Hyslop, a leading scholar of the occult, had heard about the Earl Hall seances and was eager to see one firsthand. “We cannot explain the phenomena of table-tipping, but we are positive that such phenomena exist,” he told the Spectator. “Accordingly, I am very glad to obtain any new data on the subject, and this performance at Columbia interests me greatly.”
Hershenstein, meanwhile, having satisfied the school paper, turned to bigger game. He planned another séance in an office building on Lower Broadway and invited the city dailies, including the New York Times. “Our sole purpose in asking you to attend this séance,” he wrote to the editors, “is to convince you that our exhibitions are free from trick or device.”
A dozen reporters showed up for the event, and they were all instructed to sit down and place their hands on the table. The Times described the spectacle: “The table did some fine stunts. It stood on one leg, then on two legs, and then it jumped up and then leaned way over as if it was tired and wanted to go to sleep.” Despite the presence of skeptical newsmen, no trickery was exposed. “Nobody,” the Times wrote, “saw what made the table perform.”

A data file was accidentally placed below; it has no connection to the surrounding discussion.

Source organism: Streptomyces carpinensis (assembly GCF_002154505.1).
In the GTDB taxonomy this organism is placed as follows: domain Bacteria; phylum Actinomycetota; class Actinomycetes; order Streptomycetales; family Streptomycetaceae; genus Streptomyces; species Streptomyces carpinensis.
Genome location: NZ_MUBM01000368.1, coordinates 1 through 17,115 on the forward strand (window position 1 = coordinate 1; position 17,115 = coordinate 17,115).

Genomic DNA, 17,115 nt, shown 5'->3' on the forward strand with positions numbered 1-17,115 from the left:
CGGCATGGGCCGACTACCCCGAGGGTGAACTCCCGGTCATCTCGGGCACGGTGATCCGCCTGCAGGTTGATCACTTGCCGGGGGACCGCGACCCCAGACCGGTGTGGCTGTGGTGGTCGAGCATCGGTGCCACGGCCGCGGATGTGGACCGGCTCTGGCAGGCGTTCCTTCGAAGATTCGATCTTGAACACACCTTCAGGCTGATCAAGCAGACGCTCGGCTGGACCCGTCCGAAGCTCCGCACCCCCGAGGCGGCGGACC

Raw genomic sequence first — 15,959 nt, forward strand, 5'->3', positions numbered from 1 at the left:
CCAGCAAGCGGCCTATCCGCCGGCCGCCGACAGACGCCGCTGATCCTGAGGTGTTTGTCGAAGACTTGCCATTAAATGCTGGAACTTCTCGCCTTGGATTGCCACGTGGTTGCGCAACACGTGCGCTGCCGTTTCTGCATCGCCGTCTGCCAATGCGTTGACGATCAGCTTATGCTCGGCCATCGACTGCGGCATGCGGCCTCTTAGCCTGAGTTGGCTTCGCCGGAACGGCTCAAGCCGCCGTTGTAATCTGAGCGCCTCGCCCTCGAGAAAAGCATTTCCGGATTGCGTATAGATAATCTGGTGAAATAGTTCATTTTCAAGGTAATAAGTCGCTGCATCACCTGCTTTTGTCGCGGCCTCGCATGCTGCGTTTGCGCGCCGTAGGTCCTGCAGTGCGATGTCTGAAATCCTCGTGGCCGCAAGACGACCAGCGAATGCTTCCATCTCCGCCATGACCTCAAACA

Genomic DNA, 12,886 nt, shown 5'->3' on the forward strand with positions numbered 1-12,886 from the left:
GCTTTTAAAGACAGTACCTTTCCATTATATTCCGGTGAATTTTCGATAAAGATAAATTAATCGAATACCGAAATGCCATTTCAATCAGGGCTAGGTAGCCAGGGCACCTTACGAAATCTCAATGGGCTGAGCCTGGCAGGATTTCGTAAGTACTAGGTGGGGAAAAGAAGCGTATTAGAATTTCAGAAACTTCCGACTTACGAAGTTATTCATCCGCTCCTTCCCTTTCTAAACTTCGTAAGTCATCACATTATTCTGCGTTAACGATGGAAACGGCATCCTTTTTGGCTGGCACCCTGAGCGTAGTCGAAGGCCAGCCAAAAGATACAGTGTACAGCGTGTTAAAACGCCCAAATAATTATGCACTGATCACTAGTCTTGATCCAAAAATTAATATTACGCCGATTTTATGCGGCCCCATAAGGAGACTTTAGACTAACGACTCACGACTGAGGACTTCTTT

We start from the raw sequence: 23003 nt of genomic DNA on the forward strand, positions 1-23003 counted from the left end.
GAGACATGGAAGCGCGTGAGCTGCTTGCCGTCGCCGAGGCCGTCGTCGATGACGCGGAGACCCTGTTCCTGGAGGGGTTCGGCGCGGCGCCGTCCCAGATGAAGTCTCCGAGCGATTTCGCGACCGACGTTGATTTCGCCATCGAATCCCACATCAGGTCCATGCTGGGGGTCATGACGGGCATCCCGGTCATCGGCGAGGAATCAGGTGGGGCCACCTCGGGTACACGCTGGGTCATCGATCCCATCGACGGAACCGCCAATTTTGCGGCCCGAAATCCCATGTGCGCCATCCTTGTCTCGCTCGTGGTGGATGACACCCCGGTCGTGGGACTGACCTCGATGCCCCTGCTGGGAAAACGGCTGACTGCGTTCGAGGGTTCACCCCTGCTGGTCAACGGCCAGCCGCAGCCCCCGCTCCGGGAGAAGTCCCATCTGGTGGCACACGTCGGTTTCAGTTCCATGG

The next test for Hershenstein was Professor Hyslop, a true believer who stood to gain more than anyone if he found the demonstration to be legitimate. Plans were made, but in December 1909, the Spectator reported that the séance was postponed until after the Christmas holiday due to Hyslop’s schedule. Strangely, that is the last mention of the Hershenstein seances. There is no further reporting that this highly anticipated séance ever took place — which strongly suggests that it didn’t.